The final straw
Exactly four years ago this week, I was working as a volunteer in Nicaragua. I was having the time of my life, working among some of the poorest people in the Americas when, all of a sudden, everyone started talking about my home country.
In the volunteer house I shared with a mixed bunch from the US, Holland, and Germany, it became quite a shock when my country’s woes began to dominate conversations.
Ireland’s financial meltdown had become the main story on BBC World News, CNN Espanol, and even the local Nicaraguan TV channels.
The country’s leading newspapers, La Prensa and El Nuevo Diario, speculated that Ireland’s financial collapse could bring down the whole European Union.
In my city centre office, it was surreal when German and Canadian volunteers suddenly began sympathising with me about the state of my homeland.
On the street, a neighbour who had no English told me he’d heard that my country was in ruins.
On the day of the EU-IMF bailout, I gravitated towards Granada’s only Irish pub.
All five of the city’s Irish residents, plus us two long-term volunteers, sat around Tommy Griffin’s TV set at O’Shea’s pub on the city’s main thoroughfare as we watched the Troika come to Dublin.
It was humiliating.
But in their own way, the lovely group of people around me summed up what a failed state Ireland has been, more or less, since its foundation.
There were the older lads in their 50s and 60s, who never imagined that their homeland would give them a living when they grew up in Kerry, Cork, or Dublin; before heading off for new lives in the United States and, later, Central America.
There was the man in his 40s, who had been made redundant from his job in Dublin before opting to buy a little hotel so far from home.
There was the journalist, delighted to be taking a career break because my firm was under pressure due to the economic downturn.
Or the teacher in her 30s, who was travelling for a year because it was impossible to get a steady job back home.
And the publican, in his 70s, who had failed to settle down back home after a lifetime of running bars overseas.
As we sat around the TV screen in O’Shea’s, we wondered what it would take to awaken the Irish people – to stop them from voting for the kind of politicians who put the rights of bankers, speculators, and developers over those of ordinary people.
We watched the coverage of the bailout and we were stunned.
As I looked around, I realised that all of these emigrants had a great spirit of adventure but, in terms of options and careers, Ireland had let them down. I’m the only one of that bunch who has returned home.
A few months later, I was back in Ireland to cover a General Election in which Fianna Fail suffered a meltdown.
FF and the Green Party have been replaced by FG and Labour; people have seen their spending power evaporate further due to a household charge, property tax, and the Universal Social Charge.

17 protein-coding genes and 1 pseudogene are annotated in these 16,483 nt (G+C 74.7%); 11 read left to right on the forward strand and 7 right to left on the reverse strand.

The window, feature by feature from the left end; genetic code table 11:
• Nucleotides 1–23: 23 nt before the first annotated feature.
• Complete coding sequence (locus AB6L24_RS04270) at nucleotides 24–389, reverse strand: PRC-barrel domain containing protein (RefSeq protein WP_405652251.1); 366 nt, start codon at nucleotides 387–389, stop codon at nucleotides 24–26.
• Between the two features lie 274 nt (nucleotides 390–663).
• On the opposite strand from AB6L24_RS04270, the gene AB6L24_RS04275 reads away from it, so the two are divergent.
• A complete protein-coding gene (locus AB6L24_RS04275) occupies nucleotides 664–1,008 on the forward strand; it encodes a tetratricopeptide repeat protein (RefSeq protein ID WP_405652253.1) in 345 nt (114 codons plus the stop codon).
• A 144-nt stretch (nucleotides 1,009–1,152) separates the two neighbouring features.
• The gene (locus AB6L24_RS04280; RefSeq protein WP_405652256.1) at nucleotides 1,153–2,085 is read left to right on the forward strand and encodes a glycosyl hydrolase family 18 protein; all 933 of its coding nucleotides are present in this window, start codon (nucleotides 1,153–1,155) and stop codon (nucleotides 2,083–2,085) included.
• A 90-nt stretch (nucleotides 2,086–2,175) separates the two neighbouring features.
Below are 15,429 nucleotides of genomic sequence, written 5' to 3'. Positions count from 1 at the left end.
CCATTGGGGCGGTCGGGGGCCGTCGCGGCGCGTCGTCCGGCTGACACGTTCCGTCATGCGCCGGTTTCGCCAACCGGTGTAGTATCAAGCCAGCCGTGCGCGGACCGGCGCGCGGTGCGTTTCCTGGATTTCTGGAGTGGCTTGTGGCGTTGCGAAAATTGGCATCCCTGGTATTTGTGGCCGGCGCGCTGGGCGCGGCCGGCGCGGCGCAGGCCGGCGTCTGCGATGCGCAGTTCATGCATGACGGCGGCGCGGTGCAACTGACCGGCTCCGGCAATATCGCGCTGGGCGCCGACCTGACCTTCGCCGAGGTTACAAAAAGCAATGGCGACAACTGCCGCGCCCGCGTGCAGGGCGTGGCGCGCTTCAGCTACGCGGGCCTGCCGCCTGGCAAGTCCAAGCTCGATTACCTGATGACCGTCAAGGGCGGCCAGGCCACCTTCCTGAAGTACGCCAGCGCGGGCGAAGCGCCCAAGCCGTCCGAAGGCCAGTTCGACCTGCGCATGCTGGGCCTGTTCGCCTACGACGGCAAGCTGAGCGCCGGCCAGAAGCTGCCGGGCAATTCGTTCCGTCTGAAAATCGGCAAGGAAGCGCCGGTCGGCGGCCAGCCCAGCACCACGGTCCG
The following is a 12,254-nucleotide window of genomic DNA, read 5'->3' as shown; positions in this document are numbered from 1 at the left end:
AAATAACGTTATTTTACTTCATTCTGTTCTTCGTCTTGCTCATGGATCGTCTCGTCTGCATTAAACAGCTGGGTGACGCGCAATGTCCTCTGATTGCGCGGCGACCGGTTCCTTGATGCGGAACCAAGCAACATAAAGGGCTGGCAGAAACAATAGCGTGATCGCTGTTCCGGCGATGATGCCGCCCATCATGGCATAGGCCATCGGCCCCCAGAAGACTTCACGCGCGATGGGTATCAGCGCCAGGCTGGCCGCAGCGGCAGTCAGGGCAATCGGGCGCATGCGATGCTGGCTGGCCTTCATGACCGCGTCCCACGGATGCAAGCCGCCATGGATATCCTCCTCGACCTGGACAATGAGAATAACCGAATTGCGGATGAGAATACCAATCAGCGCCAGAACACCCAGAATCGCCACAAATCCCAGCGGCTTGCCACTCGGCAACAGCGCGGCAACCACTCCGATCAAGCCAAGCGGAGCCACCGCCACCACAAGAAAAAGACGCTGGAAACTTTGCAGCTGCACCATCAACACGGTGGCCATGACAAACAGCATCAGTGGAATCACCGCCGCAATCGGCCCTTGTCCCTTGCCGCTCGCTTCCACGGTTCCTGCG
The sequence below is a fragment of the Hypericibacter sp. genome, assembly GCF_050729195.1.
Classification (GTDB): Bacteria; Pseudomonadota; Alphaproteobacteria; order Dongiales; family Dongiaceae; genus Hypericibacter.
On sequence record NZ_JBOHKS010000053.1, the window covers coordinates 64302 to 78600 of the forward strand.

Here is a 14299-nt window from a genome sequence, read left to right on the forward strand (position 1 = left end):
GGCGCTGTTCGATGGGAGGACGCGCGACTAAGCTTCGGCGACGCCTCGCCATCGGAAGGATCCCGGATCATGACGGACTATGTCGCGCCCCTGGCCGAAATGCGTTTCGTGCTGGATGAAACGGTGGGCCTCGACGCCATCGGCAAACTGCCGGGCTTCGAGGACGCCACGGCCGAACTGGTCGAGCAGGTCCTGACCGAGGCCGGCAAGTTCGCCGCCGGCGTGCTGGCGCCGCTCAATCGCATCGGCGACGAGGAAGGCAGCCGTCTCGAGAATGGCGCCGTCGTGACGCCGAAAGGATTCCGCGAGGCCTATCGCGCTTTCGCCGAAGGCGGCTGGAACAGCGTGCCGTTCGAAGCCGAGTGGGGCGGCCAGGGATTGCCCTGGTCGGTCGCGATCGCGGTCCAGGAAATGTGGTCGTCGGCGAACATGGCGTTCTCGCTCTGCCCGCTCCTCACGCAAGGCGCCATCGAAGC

Four years on, people are wondering if the Government which replaced the party which caused the mess are any better. It seems that they have become embroiled in one scandal after another and ordinary people are still paying the price for bailing out a tiny elite.
In recent weeks, the mobilisation to oppose the Irish Water charges has been amazing to behold. 250,000 people have marched across the country to say that enough is enough. Many of them would never have attended a protest march before.
Some commentators have expressed bafflement at the campaign.
They wonder why the same people were not on the streets in 2008, when the last Government made the ill-fated bank guarantee.
Or why there were not massive protests two years later, when the Troika came to town and forced the Irish Government to secure the bondholders, while crippling the Irish people with debts for decades to come.
The interest on our bank debt is €1.6 billion per annum.
By way of contrast, they argue that the water charges are a relatively minor issue.
Perhaps they are.
But for many people these latest charges have come as the final straw.
They could not see the senior bankers, bondholders, or speculators who brought this country to its knees, but it all becomes more tangible when contractors begin to install unwanted water meters outside your home.
After six years of austerity, pay-cuts, and job losses, people simply feel that enough is enough.
They get angry when they see the bonuses being paid to senior Irish Water staff and angrier still when protesters who take to the streets are described as a “sinister fringe”.
The wonderful Irish emigrants I met in Nicaragua four years ago asked me why there wasn’t a spark of rebellion in the people who stayed at home. Some of them had not lived in Ireland for 30 or 40 years, but they still cared with a passion about what was happening to their island.
In the past few weeks, I think we’ve seen a sleeping giant awaken. People have been inspired by the mass protests on the streets and they have seen through the official “spin”.
Finally, after six years of hardship which was not of their own making, many people are not willing to put up with austerity any more.
The kind of mobilisation we have seen over the water charges could be seen as a good thing. People do care about the state of their country and want to ensure a better future for their children.
The vast majority of the protesters have been very well behaved.
They did not take to the streets to oppose the bank guarantee or the terms of the bailout, but in the last few weeks they have shown the kind of spirit and determination which was lamented by people who had long since given up on their homeland four years ago.